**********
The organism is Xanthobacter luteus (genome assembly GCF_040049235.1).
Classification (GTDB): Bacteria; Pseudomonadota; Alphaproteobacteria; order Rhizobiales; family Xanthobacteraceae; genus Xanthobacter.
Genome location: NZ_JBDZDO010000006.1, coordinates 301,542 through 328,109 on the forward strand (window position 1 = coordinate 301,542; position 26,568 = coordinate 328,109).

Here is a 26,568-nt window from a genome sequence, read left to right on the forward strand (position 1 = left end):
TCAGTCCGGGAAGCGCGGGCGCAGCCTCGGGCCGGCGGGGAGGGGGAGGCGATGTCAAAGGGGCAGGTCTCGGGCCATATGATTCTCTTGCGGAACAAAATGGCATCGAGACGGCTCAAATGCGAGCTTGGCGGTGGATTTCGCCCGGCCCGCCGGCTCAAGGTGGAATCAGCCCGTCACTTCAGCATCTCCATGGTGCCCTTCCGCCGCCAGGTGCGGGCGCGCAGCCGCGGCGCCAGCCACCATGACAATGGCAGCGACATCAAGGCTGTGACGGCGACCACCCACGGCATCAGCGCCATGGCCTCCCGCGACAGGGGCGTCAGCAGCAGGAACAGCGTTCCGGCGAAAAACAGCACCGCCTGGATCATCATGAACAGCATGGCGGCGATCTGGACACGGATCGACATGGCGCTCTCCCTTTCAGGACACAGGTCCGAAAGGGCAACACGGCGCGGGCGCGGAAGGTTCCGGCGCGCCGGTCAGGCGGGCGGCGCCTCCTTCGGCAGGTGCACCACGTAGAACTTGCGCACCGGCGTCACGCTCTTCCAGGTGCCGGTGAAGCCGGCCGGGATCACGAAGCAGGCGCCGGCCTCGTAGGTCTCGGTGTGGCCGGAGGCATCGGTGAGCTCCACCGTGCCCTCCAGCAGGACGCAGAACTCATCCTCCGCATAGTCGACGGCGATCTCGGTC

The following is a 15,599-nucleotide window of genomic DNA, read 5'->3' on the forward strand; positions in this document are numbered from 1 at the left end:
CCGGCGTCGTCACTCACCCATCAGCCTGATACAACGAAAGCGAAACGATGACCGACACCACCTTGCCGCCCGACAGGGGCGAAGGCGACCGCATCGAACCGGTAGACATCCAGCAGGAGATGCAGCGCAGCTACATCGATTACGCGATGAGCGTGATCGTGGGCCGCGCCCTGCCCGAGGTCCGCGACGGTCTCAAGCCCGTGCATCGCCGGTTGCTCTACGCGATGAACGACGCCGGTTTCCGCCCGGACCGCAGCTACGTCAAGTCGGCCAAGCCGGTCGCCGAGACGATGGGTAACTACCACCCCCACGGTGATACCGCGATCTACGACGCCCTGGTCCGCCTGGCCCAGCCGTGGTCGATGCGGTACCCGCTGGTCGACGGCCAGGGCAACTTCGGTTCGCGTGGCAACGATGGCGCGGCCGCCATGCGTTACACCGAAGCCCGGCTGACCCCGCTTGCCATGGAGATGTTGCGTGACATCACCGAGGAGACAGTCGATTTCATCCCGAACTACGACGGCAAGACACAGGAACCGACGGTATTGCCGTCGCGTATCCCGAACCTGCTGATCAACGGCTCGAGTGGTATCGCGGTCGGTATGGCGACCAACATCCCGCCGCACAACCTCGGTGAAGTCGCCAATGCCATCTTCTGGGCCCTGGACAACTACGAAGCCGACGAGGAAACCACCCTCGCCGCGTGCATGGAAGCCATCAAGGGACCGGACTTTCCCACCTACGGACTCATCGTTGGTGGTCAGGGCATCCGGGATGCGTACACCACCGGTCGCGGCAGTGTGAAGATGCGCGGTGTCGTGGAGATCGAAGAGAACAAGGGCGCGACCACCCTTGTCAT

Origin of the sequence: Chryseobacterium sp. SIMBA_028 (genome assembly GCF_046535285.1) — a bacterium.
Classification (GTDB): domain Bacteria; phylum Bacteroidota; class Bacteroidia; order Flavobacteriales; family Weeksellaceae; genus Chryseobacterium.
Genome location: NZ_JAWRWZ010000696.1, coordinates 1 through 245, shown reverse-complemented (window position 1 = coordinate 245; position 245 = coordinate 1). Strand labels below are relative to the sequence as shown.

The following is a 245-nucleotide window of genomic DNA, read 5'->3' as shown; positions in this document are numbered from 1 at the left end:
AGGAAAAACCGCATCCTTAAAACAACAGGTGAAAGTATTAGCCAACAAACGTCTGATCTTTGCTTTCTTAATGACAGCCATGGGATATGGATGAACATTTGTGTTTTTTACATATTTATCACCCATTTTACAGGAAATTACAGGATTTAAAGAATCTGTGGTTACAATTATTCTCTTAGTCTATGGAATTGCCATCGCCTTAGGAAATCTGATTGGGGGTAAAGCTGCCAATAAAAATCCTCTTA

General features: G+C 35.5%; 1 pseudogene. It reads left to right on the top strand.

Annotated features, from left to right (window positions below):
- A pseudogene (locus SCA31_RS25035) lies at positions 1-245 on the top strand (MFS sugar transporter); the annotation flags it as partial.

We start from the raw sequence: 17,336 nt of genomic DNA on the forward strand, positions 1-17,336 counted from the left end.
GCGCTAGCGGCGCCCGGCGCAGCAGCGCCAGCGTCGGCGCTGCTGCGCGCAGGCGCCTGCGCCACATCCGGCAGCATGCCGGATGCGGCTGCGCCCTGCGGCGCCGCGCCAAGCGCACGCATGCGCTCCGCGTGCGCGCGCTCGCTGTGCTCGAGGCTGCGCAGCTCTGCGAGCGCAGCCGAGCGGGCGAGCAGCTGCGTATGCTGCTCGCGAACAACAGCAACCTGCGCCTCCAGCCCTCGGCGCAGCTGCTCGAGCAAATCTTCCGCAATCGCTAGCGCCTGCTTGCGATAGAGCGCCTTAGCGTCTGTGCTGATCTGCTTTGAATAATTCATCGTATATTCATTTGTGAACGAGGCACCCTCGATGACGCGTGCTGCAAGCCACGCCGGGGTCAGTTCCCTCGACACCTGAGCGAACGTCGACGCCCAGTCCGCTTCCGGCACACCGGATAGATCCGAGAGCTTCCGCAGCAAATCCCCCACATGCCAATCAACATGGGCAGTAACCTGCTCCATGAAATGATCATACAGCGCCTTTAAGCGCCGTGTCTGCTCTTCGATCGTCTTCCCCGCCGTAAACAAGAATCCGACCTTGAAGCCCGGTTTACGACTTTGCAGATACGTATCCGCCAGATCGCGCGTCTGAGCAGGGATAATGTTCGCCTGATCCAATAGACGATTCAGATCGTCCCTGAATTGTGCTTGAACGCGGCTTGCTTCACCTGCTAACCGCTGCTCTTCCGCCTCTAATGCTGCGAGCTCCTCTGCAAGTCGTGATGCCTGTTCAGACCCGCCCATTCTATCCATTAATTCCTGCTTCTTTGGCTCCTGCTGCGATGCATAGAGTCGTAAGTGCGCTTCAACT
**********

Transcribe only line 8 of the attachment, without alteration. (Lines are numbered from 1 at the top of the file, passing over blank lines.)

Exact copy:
Origin of the sequence: Chryseobacterium sp. SIMBA_028 (genome assembly GCF_046535285.1) — a bacterium.